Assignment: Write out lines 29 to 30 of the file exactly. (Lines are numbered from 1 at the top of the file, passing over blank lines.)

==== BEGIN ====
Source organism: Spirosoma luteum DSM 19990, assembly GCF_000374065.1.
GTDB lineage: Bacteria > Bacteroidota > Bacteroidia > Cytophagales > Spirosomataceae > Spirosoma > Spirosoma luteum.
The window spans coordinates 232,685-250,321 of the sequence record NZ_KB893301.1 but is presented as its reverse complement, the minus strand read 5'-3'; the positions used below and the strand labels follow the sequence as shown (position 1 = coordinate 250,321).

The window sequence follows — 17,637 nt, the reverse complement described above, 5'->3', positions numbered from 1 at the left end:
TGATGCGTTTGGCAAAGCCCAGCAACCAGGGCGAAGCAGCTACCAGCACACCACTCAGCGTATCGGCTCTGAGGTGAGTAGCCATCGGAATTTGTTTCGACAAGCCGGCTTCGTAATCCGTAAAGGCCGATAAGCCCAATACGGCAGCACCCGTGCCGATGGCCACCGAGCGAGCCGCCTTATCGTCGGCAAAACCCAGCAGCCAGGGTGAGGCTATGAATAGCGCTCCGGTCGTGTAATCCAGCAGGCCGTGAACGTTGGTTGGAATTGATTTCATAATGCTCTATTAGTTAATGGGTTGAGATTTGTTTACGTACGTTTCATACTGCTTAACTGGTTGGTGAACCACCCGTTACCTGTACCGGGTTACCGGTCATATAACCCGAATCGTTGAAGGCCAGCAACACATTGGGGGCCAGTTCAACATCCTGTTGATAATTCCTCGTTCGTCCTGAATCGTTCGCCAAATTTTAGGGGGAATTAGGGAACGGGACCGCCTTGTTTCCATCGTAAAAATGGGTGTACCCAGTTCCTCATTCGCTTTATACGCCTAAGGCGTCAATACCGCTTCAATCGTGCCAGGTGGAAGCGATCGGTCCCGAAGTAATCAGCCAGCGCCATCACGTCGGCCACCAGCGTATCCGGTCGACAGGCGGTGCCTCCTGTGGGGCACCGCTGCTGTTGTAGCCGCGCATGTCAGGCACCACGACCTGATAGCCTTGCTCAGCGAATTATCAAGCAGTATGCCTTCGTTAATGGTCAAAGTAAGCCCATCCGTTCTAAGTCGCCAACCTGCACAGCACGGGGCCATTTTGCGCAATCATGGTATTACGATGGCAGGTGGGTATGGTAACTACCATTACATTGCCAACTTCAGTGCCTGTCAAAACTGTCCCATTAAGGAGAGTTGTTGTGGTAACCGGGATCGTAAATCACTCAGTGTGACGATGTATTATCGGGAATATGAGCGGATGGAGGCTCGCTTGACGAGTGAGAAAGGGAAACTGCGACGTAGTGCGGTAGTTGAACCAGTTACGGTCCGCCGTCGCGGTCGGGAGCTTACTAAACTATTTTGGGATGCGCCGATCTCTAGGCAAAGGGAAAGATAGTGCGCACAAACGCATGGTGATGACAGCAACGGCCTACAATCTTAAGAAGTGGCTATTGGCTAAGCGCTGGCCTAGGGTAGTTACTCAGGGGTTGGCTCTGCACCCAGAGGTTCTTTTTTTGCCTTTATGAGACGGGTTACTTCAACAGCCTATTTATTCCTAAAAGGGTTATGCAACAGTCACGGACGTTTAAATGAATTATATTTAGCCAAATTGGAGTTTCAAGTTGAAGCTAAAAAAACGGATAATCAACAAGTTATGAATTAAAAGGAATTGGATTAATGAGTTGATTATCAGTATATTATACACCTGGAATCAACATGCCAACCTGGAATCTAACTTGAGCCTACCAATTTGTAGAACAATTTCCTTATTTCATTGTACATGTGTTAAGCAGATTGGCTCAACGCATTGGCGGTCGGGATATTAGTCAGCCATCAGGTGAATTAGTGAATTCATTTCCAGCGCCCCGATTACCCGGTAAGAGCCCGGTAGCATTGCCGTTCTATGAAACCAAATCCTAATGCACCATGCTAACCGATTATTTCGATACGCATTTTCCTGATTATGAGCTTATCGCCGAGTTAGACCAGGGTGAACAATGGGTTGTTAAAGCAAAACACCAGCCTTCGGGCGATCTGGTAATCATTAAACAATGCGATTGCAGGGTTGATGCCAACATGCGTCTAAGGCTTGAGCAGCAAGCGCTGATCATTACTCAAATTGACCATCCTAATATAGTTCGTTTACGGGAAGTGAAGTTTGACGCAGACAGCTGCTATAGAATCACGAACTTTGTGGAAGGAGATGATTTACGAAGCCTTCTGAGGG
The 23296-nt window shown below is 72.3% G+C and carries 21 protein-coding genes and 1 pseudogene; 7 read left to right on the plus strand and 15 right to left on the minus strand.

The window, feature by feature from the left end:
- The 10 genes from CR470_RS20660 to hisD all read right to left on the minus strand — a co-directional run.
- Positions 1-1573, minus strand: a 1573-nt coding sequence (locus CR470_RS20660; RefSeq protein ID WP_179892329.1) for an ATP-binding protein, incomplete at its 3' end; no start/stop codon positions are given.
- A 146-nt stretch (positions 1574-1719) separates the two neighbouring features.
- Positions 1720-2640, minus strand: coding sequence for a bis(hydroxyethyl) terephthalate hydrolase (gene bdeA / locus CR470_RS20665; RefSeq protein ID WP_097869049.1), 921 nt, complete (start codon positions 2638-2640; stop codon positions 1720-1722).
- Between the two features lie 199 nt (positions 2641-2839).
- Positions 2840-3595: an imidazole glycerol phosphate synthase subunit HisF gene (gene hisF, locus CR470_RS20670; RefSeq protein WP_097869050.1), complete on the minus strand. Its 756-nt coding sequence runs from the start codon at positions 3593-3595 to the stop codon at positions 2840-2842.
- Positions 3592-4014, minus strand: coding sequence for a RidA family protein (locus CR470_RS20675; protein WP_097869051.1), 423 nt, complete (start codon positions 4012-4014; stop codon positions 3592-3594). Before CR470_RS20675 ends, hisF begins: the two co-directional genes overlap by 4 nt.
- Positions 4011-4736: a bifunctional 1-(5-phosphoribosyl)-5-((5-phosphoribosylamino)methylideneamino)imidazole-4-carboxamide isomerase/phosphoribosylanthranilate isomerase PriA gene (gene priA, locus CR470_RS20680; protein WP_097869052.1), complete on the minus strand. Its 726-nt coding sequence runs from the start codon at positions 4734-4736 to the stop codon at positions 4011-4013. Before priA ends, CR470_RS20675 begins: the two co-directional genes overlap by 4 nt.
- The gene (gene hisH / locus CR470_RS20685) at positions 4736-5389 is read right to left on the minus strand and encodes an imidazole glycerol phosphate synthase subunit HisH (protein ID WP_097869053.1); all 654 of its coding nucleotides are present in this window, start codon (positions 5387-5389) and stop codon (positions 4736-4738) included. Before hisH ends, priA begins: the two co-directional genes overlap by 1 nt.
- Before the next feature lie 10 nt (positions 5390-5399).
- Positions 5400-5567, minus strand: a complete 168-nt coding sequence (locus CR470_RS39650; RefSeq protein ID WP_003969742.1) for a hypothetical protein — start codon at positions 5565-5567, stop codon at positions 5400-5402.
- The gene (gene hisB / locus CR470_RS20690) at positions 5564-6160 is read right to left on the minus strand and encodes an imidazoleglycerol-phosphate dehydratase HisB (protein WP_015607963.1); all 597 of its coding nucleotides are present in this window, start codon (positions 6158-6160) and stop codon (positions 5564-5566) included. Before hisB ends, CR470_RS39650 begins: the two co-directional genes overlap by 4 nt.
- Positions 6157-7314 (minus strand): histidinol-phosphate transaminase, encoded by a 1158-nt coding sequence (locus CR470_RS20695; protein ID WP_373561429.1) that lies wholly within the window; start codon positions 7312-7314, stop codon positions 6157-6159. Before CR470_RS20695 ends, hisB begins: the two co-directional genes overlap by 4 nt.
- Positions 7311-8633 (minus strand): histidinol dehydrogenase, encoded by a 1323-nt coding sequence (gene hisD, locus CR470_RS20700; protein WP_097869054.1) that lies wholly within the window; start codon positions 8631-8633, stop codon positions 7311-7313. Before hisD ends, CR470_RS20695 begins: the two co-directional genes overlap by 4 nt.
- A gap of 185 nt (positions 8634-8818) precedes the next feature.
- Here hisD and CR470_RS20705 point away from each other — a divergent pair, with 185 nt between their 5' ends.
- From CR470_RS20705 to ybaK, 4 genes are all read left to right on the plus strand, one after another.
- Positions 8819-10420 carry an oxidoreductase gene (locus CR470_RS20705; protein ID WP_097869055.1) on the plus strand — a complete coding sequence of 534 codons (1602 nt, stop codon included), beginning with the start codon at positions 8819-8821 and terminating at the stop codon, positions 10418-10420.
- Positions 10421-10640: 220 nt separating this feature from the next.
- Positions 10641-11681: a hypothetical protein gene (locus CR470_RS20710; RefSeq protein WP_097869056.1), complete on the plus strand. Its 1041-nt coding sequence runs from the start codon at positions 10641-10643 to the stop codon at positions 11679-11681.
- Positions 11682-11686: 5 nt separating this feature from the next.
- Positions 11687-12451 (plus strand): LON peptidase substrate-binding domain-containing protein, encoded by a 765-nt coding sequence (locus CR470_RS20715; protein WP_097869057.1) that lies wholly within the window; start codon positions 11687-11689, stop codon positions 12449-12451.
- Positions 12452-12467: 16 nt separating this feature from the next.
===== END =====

- Positions 11687-12451 (plus strand): LON peptidase substrate-binding domain-containing protein, encoded by a 765-nt coding sequence (locus CR470_RS20715; protein WP_097869057.1) that lies wholly within the window; start codon positions 11687-11689, stop codon positions 12449-12451.
- Positions 12452-12467: 16 nt separating this feature from the next.